By Zoe Cannon
“For everything that was written in the past was written to teach us, so that through the endurance taught in the Scriptures and the encouragement they provide we might have hope” (Romans 15:4).
Created in the image and likeness of God, we have an inherent desire to know, love and serve Him. This is basic catechesis and very simply put, our purpose for living. There has never been a time in salvation history when it was easy to follow the teachings of Christ. How do you share your faith with others in this challenging culture? We are never finished learning about the teachings and traditions of our Catholic Church. Faith is much more than participating in religious practices, it is engaging in a relationship with Jesus on a daily basis.
I attended 12 years of Catholic education, but my genuine faith journey began in 1987, with an invitation to attend a bible study in the parish. I was a young mom with four children, and I had much to learn. In 1997, I began volunteering at Wabash Correctional Facility with a Catholic Studies Program, and I continued facilitating there until we moved away from the area in 2014. Every Tuesday night we shared our faith with men in a maximum-security prison. This commitment challenged me to study, read and intentionally learn more about the Catholic faith. I was amazed at the available resources, and the Catechism of the Catholic Church became my best friend. Those who participated in our evening study had questions, and I needed to be prepared with answers. The more I studied Scripture and researched information in the catechism, the more I wanted to know. I am still learning!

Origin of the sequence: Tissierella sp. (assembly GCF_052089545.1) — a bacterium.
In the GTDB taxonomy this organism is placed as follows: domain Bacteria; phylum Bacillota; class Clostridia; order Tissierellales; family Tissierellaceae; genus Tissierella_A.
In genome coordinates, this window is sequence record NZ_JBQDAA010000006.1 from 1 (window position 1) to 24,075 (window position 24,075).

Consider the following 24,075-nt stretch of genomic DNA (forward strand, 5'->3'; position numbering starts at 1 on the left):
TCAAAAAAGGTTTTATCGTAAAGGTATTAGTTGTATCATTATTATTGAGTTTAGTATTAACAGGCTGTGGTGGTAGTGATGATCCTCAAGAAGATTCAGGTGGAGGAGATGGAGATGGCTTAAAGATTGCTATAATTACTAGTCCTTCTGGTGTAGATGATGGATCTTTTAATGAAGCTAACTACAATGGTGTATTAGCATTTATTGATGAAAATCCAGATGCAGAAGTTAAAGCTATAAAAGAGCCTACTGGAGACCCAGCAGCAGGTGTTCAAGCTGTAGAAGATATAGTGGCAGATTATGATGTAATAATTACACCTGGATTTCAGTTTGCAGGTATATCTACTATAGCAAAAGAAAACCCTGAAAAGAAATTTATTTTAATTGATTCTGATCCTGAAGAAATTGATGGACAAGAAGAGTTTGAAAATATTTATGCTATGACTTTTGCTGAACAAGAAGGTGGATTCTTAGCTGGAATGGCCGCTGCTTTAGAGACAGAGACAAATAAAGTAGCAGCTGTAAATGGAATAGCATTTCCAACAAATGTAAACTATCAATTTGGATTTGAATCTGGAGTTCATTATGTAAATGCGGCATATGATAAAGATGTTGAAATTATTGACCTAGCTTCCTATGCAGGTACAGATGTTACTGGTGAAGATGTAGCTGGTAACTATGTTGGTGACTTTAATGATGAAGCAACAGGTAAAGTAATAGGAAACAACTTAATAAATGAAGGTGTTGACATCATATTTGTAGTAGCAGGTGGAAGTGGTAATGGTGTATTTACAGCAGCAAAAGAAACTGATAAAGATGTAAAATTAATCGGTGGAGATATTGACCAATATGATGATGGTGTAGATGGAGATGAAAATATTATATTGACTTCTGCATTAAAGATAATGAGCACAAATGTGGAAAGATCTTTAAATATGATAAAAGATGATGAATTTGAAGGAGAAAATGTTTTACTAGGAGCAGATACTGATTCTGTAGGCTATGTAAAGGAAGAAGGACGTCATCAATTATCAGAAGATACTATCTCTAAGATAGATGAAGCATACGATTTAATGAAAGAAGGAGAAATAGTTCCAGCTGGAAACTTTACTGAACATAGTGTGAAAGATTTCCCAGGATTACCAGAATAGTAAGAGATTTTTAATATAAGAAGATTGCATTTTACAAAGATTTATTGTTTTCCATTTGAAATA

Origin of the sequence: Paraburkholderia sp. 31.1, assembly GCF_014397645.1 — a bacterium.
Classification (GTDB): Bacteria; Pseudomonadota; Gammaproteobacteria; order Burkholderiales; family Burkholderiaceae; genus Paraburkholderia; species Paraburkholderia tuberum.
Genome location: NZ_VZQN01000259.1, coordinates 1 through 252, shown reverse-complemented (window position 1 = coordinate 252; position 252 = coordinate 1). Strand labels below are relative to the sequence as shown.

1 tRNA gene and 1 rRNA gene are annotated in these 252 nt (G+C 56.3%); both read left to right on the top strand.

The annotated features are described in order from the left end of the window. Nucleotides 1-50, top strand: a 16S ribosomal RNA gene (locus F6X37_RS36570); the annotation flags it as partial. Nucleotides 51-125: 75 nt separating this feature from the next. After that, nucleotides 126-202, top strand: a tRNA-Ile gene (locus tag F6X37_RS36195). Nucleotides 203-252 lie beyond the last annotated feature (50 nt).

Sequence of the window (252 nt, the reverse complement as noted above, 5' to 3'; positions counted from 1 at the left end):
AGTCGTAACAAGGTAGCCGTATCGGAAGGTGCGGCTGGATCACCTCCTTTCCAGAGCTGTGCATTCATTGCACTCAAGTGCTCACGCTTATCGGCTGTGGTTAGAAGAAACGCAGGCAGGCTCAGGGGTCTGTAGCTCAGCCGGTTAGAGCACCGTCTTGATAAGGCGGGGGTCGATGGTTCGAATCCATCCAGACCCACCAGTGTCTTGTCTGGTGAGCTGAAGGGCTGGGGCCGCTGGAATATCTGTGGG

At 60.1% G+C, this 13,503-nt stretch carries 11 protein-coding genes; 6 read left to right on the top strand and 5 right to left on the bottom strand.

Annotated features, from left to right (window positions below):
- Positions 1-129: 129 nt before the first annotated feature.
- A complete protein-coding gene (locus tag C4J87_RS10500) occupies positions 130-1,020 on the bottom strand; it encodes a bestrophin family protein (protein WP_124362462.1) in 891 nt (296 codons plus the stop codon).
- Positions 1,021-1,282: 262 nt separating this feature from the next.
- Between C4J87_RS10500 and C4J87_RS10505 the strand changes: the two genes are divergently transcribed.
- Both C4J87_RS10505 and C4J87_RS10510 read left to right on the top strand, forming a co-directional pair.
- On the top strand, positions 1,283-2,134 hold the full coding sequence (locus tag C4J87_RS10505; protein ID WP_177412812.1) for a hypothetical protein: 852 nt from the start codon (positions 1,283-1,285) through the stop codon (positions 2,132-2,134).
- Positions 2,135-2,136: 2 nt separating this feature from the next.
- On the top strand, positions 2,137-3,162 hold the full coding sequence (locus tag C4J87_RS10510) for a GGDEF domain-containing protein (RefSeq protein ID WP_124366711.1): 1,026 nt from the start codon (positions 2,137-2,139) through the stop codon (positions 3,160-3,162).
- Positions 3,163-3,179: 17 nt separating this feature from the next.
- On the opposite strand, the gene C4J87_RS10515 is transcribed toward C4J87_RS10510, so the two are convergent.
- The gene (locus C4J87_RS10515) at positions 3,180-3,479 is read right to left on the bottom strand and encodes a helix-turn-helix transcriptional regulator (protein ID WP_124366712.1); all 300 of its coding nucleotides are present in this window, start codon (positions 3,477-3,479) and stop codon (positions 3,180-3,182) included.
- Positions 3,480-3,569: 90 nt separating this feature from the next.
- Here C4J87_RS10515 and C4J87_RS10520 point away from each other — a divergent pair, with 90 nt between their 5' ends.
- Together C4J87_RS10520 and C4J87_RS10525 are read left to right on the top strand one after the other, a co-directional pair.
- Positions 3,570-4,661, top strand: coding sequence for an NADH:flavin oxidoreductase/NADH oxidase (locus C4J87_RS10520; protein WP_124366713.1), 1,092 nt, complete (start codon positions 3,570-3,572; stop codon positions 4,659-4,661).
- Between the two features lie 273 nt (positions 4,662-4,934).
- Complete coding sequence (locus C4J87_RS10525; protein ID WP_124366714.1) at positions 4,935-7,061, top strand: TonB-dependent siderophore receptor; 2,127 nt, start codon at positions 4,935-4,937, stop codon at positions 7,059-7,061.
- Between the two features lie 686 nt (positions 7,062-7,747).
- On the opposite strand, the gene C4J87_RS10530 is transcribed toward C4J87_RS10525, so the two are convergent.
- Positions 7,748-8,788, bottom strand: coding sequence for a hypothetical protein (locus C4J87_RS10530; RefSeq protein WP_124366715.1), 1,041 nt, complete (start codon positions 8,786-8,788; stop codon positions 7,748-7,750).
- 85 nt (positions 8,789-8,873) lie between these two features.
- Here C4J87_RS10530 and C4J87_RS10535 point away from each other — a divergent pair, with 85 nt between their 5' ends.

Catechetical Sunday is celebrated the weekend of Sept. 14-15, 2019. It is an important time to honor the people who provide religious education to children and adults. As baptized Catholics, we all share in the responsibility of teaching the faith. We are modern-day evangelists and soldiers of Christ in a changing society, where there is truly a battle for souls. The infusion of grace in our baptism provides the hope and encouragement we need for the journey.
My husband and I are beginning our fourth year as facilitators for an Adult Formation Course in our parish. We meet on Wednesday evenings with a new topic each session, so no one will feel left behind if they cannot come every week. The first three years we revised an RCIA – Rite of Christian Initiation for Adults – program, which created a review of information for baptized Catholics. We covered 150 topics and over 300 subtopics with everything from the Five Precepts of the Church to The End Times, and many teachings in between. Our best resource was the Catechism of the Catholic Church.
This year we are using a program titled “Catholic Biblical Apologetics.’ We will cover the teachings of the Early Church in Scripture with over 75 different topics. Our hope is to study Roman Catholic teachings in a way that becomes easier to discuss and share with all faith communities. Scripture and Church documents are used to illustrate and verify the foundation of our faith. There is still so much to know, but the goal is to empower the faithful with enough information to enhance their faith experience and share the good news with others. Christianity is more about relationship than knowledge, and understanding Roman Catholicism is formation, as well as education. The fellowship creates a relationship in Christ with one another and therefore generates an active faith community. This partnership and encouragement provide great hope for the future Church. Ask for God’s blessing in all that you do to bring others to Him! Amen!